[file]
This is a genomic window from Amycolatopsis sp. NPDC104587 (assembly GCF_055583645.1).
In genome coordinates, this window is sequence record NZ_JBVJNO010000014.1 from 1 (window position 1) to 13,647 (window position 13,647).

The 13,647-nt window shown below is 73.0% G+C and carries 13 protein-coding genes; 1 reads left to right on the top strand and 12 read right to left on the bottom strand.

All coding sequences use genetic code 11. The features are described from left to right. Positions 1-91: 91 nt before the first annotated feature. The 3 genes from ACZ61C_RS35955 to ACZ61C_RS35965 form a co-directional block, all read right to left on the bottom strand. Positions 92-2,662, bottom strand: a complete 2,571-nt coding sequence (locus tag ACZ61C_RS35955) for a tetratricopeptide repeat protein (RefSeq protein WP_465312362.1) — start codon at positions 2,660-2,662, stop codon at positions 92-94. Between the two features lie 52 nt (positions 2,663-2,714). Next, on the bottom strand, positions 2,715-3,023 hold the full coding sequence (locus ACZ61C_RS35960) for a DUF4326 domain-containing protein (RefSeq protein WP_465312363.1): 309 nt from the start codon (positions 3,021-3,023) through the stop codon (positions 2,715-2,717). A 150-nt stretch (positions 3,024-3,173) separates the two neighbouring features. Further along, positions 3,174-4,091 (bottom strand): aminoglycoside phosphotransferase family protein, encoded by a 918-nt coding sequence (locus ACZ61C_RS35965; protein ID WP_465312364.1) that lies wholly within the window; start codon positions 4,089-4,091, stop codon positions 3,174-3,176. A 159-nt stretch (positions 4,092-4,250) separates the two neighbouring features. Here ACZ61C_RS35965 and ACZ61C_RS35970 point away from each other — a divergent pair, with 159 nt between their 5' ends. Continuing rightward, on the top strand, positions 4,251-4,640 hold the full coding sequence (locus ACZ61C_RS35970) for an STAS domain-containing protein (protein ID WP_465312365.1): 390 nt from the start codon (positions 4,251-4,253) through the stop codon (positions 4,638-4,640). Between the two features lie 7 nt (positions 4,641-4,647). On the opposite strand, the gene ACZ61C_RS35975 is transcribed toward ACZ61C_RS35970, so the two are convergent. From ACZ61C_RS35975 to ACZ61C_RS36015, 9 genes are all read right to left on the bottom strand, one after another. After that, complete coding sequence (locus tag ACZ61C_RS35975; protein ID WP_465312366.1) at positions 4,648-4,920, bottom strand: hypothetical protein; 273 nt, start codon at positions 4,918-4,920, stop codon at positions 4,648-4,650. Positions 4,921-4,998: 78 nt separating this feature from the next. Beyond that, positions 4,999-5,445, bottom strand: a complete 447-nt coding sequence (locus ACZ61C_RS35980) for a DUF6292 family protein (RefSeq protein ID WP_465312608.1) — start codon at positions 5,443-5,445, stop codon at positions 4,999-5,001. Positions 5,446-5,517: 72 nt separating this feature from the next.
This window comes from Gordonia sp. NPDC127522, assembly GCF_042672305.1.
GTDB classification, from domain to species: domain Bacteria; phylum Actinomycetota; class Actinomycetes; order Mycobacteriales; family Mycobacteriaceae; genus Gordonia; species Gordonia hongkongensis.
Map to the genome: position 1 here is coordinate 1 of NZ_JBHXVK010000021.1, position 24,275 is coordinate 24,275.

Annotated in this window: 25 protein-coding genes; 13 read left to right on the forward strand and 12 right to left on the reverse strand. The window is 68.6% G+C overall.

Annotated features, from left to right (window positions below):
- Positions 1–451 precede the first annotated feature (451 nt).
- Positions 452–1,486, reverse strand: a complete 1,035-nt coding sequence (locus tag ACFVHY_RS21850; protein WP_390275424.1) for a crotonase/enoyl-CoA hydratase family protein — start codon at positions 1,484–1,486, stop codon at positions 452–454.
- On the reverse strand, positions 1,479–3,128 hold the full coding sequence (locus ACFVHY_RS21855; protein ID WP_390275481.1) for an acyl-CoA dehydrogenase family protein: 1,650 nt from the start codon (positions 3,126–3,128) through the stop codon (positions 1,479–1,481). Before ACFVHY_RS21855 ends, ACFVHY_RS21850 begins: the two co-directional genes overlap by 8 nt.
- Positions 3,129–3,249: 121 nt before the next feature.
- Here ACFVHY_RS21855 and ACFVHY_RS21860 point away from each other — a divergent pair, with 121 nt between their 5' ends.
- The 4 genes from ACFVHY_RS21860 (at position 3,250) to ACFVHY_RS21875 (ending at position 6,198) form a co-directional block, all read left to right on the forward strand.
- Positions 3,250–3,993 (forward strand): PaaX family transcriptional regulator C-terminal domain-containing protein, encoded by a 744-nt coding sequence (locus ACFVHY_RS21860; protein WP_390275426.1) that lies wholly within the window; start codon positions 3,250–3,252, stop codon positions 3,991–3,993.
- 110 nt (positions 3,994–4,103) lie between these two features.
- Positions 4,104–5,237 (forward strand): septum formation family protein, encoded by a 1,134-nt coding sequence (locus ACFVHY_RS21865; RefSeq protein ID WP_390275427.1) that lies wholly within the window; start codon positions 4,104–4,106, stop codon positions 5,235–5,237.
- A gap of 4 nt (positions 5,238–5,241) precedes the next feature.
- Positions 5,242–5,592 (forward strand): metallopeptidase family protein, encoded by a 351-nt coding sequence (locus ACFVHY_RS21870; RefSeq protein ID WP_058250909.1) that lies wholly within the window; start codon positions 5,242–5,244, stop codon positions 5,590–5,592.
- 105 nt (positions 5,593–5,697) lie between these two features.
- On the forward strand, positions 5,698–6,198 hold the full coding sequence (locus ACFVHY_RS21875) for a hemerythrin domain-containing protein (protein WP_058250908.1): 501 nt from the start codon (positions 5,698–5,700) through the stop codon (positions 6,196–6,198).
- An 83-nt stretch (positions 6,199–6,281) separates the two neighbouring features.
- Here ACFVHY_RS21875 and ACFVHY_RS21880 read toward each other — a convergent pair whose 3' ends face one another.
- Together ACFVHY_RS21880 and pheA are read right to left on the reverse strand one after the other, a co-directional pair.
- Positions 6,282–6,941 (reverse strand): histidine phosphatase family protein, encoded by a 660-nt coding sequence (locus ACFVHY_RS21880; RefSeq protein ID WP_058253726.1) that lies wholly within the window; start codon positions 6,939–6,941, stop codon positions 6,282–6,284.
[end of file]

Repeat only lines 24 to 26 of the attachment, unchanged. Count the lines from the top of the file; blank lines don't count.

- Here ACFVHY_RS21875 and ACFVHY_RS21880 read toward each other — a convergent pair whose 3' ends face one another.
- Together ACFVHY_RS21880 and pheA are read right to left on the reverse strand one after the other, a co-directional pair.
- Positions 6,282–6,941 (reverse strand): histidine phosphatase family protein, encoded by a 660-nt coding sequence (locus ACFVHY_RS21880; RefSeq protein ID WP_058253726.1) that lies wholly within the window; start codon positions 6,939–6,941, stop codon positions 6,282–6,284.